Yesterday, TriplePundit launched a discussion with Pam Yang, an executive coach, speaker and a founder of Agency DEI, about her ongoing work and determination to reframe how companies address challenges related to diversity, equity and inclusion. From Yang’s perspective, companies need to approach their DEI efforts as a progression issue instead of focusing on a "pipeline" of talent, especially when it comes to rewarding and acknowledging the efforts of Asian American women within corporate America.
But going beyond securing the best possible data in order to ensure that DEI efforts can actually succeed, 3p asked Yang what employers can do now to ensure that their Asian American employees, especially women, feel valued and welcomed in the workplace. (Employers interested in disclosing such diversity data can do so here.)
Yang's high-level response at first comes across as simple and plain-spoken: “Take more time.”
But that investment in time requires a three-step approach, she continued. “The strategy for making Asian employees feel valued should be the same as any employee. Take time to center their humanity and their experience; take time to understand the history and context in which their experience exists; and take time to speak with them to learn about their needs and challenges so companies have accurate information to ideate what they can do."
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It’s also time, says Yang, to move away from the catch-all phrase, “Asian,” as that does not fully explain the experience of this widely diverse group of individuals, and that is particularly true of Asian American women. “To start, taking time to break down the definition of Asian is critical as it refers to 60 percent of the world’s population on the Asian continent,” Yang added. “South Asian culture is very different from East Asian culture, and the challenges those groups experience will differ. Plus, treating Hawaiians and Pacific Islanders as an independent group — we’re one of the few countries to group them together — with unique concerns is necessary as their needs disappear in the broader umbrella grouping.”
That “umbrella grouping” is among the reasons why stereotypes and assumptions of Asian American women often persist in U.S. society and within far too many workplaces. “One of the greatest challenges for Asian talent — and others who grew up in cultures or environments that value different leadership and relational qualities — is the wide acceptance of a standardized prototype of leadership in corporate America… i.e., aggressive, assertive, dominant [usually white] men,” Yang continued.
Redefining what “leadership” means in the first place is needed if U.S. companies will ever attain a truly inclusive work environment. Again, this is where investment in time is crucial. “For many women, especially Asian women due to the added biased stereotype of their docility, embodying this prototype can hurt them since it runs counter to how women have been traditionally expected to behave," Yang said. "For everyone’s sake, we need to take time to diversify the definition of what makes a good leader and take time to recognize the value in each person’s varied style and approach."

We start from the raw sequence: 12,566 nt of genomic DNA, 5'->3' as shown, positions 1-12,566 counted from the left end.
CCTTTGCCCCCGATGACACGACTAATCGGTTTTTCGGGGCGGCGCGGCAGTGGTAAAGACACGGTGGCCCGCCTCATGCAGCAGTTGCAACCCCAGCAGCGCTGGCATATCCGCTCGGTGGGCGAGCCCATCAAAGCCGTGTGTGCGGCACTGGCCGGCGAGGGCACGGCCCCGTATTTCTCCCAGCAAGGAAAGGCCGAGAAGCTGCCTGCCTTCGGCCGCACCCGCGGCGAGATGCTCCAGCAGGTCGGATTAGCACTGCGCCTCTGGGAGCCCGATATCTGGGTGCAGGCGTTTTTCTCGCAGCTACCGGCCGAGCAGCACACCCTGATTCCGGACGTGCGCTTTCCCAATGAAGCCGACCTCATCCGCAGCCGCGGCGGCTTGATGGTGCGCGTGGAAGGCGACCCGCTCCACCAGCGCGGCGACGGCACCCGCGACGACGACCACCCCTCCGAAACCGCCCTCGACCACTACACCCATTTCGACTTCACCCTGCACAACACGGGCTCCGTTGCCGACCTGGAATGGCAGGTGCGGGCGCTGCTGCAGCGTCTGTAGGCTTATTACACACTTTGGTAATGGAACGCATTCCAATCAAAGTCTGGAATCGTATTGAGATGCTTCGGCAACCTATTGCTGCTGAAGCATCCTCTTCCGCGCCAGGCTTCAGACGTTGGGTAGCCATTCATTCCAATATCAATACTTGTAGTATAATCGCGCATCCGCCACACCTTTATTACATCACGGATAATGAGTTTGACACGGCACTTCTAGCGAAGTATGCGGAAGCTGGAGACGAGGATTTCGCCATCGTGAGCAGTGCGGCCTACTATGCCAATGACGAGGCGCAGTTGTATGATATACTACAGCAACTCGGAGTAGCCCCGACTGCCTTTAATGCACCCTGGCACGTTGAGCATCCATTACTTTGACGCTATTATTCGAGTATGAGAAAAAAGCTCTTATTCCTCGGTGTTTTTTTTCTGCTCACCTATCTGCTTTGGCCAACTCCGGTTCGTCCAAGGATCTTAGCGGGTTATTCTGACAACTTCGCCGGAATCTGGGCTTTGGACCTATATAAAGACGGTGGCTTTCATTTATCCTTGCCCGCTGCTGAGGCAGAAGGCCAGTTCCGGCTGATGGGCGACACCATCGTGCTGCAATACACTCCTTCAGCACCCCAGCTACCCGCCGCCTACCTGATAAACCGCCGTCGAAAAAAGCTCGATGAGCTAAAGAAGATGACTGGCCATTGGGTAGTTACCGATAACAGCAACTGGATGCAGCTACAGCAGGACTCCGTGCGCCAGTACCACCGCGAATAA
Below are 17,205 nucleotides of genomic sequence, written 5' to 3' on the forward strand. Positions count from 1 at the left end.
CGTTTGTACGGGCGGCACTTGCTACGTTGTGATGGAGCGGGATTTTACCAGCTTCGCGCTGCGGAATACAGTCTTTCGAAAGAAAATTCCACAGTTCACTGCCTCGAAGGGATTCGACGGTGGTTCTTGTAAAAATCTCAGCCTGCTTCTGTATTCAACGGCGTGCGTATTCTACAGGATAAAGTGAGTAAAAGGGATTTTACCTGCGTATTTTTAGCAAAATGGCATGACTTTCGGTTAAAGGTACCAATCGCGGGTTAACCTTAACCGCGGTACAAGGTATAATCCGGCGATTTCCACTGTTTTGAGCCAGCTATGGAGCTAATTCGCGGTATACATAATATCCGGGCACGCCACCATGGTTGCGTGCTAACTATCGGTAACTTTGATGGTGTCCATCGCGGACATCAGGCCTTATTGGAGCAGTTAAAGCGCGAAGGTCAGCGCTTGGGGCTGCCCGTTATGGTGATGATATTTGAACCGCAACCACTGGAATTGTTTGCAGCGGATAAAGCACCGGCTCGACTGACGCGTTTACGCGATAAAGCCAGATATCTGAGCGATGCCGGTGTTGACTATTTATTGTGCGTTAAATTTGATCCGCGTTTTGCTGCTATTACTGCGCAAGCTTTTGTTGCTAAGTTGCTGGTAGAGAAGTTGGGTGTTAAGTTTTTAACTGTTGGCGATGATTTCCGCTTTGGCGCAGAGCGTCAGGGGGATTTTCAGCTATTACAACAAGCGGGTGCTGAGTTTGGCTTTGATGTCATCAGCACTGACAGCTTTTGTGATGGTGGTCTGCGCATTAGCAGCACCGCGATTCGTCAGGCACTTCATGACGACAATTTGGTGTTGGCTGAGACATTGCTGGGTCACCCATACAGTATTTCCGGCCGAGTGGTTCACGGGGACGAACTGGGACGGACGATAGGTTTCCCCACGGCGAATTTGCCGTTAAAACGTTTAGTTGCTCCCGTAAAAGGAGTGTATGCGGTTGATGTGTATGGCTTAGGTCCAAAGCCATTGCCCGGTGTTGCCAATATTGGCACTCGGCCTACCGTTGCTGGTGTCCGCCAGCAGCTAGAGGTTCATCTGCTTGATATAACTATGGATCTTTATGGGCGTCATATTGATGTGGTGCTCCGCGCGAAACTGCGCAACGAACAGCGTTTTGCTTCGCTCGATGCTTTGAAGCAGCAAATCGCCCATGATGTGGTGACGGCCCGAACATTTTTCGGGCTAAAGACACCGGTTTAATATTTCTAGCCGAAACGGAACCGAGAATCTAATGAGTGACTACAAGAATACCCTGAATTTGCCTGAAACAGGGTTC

How companies could actually take the time to understand the complexities of their employee’s backgrounds will vary. What is often consistent across the varied experiences of Asian American women is that they not only confront the “glass ceiling,” but what some observers call a ”bamboo ceiling" as well. Underlying factors such as their immigrant upbringing, a legacy of hypersexualization, as well as unfair stereotypes such as “timidity,” add to the challenges that all women face at work, explaining why Asian American women often rank among the least likely group to be promoted to senior leadership roles.
“Taking time to understand how those dynamics and stereotypes show up at your specific workplace, then proactively taking time to identify systemic changes to combat them, is the hard work that needs to be done,” Yang told 3p.
The challenge in presenting this approach to companies, however, is whether from a human resources or public relations perspective, it is more expedient to simply spend money on yet another “pipeline of talent” program rather than investing time and resources into fully understanding the challenges that many Asian American women confront in offices across the U.S. Yang acknowledged this dilemma herself: “The question is: How many companies actually want to take the time to do this kind of hard work, vs. 'investing” X amount of dollars in a talent development program for first-generation students to learn about the biotech industry?'”
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Leon Kaye has written for 3p since 2010 and become executive editor in 2018. His previous work includes writing for the Guardian as well as other online and print publications. In addition, he's worked in sales executive roles within technology and financial research companies, as well as for a public relations firm, for which he consulted with one of the globe’s leading sustainability initiatives. Currently living in Central California, he’s traveled to 70-plus countries and has lived and worked in South Korea, the United Arab Emirates and Uruguay.
Leon’s an alum of Fresno State, the University of Maryland, Baltimore County and the University of Southern California's Marshall Business School. He enjoys traveling abroad as well as exploring California’s Central Coast and the Sierra Nevadas.